After defining the frame length, the user can define one or two sets of pointers, which will tell the exact location, when the device will start/stop a receive/transmit burst inside a frame. 

    Start and stop a receive burst consist of the following action points, each point will define a pointer:

    1. Enabling the RX synthesizer (or the Voltage Controlled Oscillator responsible for generating the carrier frequency for transmission and reception) ---> TVCO_ON
    2. Enabling the RX RF path inside the device (ALERT to RX state transition) ---> TRF_ON
    3. Enabling the RX Data path inside the FPGA (the core starts to get valid data from the devices interface) ---> TDP_ON_1/2
    4. Disabling the RX Data path inside the FPGA ---> TDP_OFF_1/2
    5. Disabling the RX RF path inside the device (RX to ALERT state transition) ---> TDRF_OFF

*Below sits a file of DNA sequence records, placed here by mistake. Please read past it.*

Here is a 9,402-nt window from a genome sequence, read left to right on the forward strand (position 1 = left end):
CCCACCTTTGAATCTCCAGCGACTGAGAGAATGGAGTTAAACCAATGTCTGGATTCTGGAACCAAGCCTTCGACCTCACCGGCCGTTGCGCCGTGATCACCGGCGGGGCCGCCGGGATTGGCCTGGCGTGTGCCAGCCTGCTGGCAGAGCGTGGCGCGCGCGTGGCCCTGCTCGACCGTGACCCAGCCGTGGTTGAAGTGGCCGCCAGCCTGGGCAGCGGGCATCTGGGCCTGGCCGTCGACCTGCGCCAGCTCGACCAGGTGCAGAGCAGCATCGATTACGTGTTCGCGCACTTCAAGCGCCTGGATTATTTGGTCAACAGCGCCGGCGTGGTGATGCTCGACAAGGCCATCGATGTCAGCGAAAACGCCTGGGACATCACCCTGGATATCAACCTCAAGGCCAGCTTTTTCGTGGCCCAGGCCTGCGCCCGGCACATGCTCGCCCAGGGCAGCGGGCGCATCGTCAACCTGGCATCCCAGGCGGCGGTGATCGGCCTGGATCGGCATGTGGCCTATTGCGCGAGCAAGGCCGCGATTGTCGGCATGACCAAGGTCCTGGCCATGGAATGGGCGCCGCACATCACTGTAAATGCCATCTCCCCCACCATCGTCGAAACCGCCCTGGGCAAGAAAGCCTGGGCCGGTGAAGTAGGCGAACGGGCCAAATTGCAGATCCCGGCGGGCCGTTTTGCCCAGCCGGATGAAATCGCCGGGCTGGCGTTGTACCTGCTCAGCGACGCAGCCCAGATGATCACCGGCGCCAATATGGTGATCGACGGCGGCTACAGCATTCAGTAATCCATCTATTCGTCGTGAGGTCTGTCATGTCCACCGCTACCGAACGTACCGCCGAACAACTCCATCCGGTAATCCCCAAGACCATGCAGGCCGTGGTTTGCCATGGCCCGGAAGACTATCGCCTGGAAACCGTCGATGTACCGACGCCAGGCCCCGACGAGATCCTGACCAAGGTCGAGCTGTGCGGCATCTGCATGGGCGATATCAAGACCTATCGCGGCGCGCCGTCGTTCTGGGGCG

6. Disabling the RX synthesizer ---> TGVCO_OFF

    Start or stop a transmit burst consist of the following action points, each point will define a pointer:

    1. Enabling the TX synthesizer ---> TVCO_ON
    2. Enabling the TX RF path inside the device (ALERT to TX state transition) ---> TRF_ON
    3. Enabling the TX Data path inside the FPGA (the core starts to push valid data to the devices interface) ---> TDP_ON_1/2
    4. Disabling the TX Data path inside the FPGA ---> TDP_OFF_1/2
    5. Disabling the TX RF path inside the device (TX to ALERT state transition) ---> TDRF_OFF
    6. Disabling the TX synthesizer ---> TGVCO_OFF

    Further details and description about each register, such as VCO_RX_EN, VCO_TX_EN, RF_RX_EN, RF_TX_EN, TX_DP_EN, to mention a few, can be found in this page: Base (common to all cores) [Analog Devices Wiki]Base (common to all cores) [Analog Devices Wiki].


    Thanks and regards,
    Andy